Electrifying New Zealand’s transport sector makes a lot of commercial and environmental sense. As New Zealand’s grid has one of the world’s highest percentages of renewable energy, cars and transport vehicles account for a significant percentage of New Zealand’s carbon emissions. And with New Zealand’s electricity grid showing little growth in demand, it is not surprising that New Zealand’s utilities are prime promoters of electric cars.
Two of the country’s cleanest energy utilities, Meridian Energy and Mercury New Zealand, are very active in promoting the transition to electric vehicles.
Meridian Energy says it has been supporting its residential customers to take advantage of renewable energy at home with sharp electric vehicle (EV) tariffs. The company has now launched an Electric Car Plan that gives its customers 20 per cent off their electricity bill if they have an electric car. Launched in six regions, it offers a 20 discount on overnight charging rates, free charging stations, and one year’s free charging for electric vehicles.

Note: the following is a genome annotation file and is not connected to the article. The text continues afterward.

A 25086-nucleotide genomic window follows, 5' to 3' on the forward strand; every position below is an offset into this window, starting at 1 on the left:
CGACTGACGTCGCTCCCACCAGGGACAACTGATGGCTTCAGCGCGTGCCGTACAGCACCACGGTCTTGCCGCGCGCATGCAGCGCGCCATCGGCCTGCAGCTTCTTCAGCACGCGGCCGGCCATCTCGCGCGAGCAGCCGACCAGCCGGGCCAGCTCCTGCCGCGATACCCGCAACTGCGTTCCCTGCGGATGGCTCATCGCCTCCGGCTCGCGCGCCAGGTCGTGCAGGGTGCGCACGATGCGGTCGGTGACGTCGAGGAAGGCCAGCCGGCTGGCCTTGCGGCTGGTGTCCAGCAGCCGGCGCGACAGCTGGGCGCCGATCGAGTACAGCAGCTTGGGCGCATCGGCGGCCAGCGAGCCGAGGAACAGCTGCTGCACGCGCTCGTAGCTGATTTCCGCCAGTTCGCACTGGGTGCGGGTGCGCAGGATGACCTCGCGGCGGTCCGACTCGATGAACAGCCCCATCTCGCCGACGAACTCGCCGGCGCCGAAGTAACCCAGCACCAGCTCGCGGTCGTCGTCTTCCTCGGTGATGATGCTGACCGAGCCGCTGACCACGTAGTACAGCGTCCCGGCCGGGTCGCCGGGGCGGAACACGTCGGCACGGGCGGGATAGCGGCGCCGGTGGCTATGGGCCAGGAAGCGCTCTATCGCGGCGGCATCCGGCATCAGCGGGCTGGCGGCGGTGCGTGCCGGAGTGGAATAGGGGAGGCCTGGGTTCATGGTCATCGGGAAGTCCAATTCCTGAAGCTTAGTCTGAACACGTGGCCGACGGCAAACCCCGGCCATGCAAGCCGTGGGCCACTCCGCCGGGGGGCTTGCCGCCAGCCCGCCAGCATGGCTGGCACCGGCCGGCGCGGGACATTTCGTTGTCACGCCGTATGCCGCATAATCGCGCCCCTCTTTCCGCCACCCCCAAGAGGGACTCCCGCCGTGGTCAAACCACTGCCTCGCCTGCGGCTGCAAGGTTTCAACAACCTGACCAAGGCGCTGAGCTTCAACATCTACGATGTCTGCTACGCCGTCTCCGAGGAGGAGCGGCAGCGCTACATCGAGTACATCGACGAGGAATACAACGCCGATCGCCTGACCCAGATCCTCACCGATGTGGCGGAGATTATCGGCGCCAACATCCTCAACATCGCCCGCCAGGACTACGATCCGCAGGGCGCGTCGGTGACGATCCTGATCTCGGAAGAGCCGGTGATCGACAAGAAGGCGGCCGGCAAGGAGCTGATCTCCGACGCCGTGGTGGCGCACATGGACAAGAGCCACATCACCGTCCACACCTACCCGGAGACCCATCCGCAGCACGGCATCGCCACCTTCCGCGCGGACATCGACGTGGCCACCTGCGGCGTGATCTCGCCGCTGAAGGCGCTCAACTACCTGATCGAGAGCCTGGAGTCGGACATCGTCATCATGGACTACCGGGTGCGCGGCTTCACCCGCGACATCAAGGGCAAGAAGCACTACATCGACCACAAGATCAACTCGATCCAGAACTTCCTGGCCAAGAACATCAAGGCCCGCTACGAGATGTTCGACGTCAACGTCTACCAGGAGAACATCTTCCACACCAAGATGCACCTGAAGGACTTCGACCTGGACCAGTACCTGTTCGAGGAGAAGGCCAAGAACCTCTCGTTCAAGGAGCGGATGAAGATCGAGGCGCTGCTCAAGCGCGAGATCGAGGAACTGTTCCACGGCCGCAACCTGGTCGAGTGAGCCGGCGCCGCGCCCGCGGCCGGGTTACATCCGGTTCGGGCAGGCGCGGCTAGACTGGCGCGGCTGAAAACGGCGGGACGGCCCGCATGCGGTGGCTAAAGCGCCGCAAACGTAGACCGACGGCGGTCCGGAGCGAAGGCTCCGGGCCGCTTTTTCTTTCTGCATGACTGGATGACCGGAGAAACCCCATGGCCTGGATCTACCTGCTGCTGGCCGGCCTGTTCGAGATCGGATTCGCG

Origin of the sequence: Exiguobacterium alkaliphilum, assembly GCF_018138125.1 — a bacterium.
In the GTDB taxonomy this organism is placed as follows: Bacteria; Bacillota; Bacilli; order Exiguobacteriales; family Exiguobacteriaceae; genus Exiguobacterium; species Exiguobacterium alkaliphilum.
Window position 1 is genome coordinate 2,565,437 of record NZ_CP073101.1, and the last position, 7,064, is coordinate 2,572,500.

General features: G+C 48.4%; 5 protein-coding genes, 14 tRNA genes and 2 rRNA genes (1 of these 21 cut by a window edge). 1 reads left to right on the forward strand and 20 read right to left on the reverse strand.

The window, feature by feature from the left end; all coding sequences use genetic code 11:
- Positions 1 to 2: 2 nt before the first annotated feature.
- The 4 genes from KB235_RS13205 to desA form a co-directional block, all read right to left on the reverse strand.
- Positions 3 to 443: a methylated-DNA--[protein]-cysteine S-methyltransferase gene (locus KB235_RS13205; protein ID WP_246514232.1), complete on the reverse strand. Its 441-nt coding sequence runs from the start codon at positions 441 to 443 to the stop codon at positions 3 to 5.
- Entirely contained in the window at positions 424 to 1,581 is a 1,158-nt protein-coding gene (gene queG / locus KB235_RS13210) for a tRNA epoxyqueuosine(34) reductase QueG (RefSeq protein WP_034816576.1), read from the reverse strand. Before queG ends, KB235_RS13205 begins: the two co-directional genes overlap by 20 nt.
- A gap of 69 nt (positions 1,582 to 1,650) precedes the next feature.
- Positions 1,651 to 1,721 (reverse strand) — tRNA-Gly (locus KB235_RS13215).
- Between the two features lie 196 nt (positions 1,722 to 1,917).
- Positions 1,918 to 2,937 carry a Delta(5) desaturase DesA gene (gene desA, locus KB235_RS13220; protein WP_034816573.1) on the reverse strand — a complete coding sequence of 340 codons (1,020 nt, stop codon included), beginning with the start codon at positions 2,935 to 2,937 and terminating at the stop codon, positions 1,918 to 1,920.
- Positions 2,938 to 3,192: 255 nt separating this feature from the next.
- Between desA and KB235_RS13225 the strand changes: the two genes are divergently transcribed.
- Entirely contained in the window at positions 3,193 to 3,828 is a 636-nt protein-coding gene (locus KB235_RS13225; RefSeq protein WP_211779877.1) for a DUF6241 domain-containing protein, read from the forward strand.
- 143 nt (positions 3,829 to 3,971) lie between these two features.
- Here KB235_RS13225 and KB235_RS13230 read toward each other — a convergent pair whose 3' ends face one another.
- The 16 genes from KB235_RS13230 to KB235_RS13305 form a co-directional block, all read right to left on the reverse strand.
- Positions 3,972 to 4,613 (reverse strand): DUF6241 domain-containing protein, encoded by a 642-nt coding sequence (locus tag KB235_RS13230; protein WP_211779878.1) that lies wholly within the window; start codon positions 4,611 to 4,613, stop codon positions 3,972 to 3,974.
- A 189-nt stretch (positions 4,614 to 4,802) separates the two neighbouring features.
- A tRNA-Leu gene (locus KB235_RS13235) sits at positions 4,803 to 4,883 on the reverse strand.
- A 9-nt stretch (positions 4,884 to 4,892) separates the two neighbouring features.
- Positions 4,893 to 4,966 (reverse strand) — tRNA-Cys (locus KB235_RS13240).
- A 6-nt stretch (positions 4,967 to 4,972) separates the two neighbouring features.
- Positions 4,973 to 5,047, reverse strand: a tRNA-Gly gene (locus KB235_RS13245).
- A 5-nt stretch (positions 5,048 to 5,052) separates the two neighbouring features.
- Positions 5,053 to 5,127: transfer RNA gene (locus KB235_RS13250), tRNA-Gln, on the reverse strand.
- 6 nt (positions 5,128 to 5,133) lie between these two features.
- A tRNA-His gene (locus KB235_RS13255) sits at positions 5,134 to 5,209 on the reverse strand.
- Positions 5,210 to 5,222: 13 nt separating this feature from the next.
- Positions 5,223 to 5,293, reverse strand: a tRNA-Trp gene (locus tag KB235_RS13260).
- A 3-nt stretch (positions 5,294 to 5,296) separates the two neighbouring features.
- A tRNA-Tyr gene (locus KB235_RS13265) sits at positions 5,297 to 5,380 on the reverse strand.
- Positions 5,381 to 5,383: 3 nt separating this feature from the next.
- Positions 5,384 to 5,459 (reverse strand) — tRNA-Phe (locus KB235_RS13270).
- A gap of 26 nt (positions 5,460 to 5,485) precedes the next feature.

The Electric Car Plan has a different rate for power during the day and night. The night rate is cheaper, and for those on the Electric Car plan the night rate – between 9pm and 7am – is lower still than the other day/ night plans.
Clients who join the Electric Car Plan before 31 August this year get help to cover the cost of charging their EV for a whole year. They receive up to a NZ$300 credit on their bill to recharge their EV. The NZ$300 is based on a 2015 Nissan Leaf charging overnight and with an average travel of 11,500 kilometres on Meridian’s Electric Car Standard Plan.
There is also a 20 per cent Prompt Payment Discount for paying the bill in full and on time; and rates are guaranteed for three years to protect from price increases. If they haven’t got one, clients also get a free smart meter.
The free charging stations, four at present, are in Auckland, Christchurch and Palmerston North. The service is run in conjunction with Meridian’s partner, Kiwi Property.